The association of laminin levels with insulin resistance an
Laminin, one of the largest glycoproteins of the basement membrane, is an important component of the extracellular matrix. Functions of the basement membrane include regulation of cell signaling behaviors and structural support. Laminin plays a critical role in the regulation of insulin action in muscle, liver, and adipose tissue. The study mainly investigates an association between the change in serum laminin levels and insulin resistance and non-alcoholic hepatosteatosis.

This prospective study included a total of 90 participants; 60 patients diagnosed with Grade 2–3 non-alcoholic hepatosteatosis and 30 age- and sex-matched healthy controls. Routine laboratory tests including glucose, insulin, homeostatic model of assessment-insulin resistance (HOMA-IR), alanine aminotransferase (ALT), aspartate aminotransferase (AST), triglyceride, low-density lipoprotein cholesterol (LDL-C), high-density lipoprotein cholesterol (HDL-C), and C-reactive protein and laminin levels were measured in the serum of the patient and control groups. Enzyme-linked immunosorbent assay was used for the measurement of laminin levels.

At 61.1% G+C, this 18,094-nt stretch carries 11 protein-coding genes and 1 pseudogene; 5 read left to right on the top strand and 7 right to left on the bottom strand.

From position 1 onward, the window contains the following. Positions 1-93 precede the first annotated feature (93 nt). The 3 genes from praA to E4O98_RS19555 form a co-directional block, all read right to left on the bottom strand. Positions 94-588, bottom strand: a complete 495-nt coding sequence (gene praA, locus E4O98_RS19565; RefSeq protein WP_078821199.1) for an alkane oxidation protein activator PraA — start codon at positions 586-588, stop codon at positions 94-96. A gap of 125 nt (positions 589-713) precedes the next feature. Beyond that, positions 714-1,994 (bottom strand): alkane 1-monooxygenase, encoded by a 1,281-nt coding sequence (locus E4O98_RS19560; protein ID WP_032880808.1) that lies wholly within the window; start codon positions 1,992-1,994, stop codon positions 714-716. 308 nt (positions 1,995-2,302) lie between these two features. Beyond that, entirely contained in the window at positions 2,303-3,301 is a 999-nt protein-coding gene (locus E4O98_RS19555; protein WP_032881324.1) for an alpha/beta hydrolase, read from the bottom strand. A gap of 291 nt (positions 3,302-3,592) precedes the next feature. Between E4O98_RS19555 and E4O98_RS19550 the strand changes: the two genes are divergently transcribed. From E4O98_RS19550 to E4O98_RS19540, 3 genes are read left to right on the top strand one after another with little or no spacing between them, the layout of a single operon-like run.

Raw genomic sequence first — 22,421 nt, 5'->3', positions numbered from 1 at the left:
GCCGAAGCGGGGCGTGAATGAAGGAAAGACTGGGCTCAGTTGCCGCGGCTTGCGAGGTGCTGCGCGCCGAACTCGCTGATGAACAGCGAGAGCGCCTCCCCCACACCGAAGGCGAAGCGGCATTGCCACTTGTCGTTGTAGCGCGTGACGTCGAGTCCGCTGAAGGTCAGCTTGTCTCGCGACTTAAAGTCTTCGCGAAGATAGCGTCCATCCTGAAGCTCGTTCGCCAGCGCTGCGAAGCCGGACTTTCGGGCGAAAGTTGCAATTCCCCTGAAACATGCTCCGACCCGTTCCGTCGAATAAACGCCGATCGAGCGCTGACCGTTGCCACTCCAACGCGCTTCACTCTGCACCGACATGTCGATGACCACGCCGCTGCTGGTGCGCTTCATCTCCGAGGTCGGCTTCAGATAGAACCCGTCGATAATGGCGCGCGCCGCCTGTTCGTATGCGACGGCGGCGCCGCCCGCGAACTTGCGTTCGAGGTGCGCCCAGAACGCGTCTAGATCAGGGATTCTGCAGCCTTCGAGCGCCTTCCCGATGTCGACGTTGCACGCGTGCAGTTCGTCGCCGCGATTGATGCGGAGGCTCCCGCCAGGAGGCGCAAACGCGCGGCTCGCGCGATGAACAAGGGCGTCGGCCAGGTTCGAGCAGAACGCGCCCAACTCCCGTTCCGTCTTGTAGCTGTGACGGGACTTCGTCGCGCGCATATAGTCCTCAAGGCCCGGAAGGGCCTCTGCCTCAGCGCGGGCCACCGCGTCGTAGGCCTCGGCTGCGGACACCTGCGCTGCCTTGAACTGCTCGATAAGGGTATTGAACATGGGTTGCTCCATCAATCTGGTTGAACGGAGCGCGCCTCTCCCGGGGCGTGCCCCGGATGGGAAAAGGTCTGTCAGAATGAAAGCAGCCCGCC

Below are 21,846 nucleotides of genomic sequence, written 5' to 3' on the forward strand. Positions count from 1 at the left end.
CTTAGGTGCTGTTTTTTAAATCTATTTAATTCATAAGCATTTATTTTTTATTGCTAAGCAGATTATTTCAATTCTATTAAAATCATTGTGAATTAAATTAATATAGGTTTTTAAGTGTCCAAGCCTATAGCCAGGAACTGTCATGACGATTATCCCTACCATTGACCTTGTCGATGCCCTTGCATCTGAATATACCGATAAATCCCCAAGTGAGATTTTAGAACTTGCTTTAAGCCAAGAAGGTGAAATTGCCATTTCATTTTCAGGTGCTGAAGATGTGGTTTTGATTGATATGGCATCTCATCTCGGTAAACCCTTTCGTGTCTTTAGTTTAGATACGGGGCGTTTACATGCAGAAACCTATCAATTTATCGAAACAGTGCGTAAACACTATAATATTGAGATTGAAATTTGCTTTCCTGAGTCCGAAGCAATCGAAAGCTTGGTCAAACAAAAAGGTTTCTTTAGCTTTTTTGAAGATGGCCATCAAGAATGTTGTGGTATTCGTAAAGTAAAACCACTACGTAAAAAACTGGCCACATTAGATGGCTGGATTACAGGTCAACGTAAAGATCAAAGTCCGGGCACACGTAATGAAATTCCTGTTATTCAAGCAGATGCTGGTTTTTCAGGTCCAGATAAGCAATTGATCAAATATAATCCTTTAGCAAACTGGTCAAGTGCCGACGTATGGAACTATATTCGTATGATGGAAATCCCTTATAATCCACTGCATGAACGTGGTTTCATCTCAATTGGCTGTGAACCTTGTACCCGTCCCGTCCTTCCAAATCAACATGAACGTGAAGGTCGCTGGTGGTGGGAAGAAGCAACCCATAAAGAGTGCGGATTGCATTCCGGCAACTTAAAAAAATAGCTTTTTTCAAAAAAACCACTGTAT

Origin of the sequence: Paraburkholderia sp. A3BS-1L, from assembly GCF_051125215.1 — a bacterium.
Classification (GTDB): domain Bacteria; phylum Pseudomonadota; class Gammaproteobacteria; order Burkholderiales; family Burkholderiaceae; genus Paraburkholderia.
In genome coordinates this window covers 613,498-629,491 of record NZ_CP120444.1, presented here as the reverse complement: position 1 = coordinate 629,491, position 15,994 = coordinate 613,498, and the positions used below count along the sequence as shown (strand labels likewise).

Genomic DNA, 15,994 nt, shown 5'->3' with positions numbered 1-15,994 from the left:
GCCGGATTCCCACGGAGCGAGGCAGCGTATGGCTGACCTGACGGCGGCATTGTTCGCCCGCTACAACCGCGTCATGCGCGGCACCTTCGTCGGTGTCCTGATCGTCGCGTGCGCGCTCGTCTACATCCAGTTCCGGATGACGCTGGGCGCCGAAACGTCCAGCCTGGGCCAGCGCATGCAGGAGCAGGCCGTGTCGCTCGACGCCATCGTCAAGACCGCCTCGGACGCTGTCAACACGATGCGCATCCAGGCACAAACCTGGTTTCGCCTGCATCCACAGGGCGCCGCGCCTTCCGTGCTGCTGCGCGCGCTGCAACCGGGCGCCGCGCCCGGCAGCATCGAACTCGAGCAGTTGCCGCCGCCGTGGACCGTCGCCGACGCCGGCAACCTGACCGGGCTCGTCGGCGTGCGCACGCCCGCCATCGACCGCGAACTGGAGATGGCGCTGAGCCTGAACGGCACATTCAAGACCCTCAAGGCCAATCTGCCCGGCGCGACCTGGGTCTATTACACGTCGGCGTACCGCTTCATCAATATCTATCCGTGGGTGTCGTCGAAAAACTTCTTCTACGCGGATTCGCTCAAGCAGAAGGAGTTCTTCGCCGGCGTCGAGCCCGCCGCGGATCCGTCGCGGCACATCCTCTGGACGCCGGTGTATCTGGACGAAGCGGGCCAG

The median serum laminin levels were lower in patients with hepatic steatosis, compared to the control group (72 ng/L vs. 82 ng/L, respectively). In the patients with insulin resistance, median laminin levels were lower, regardless of the presence of non-alcoholic hepatosteatosis (67 ng/L vs. 85 ng/L, respectively). There was a weak, negative correlation between the laminin levels and HOMA-IR.

Conclusively, this study results suggest that, although there is no exact link between laminin and non-alcoholic hepatosteatosis, serum laminin levels are lower in patients with insulin resistance by regulating the insulin effect through integrins.

Source: https://dmsjournal.biomedcentral.com/articles/10.1186/s13098-021-00682-z
Like
Comment
Share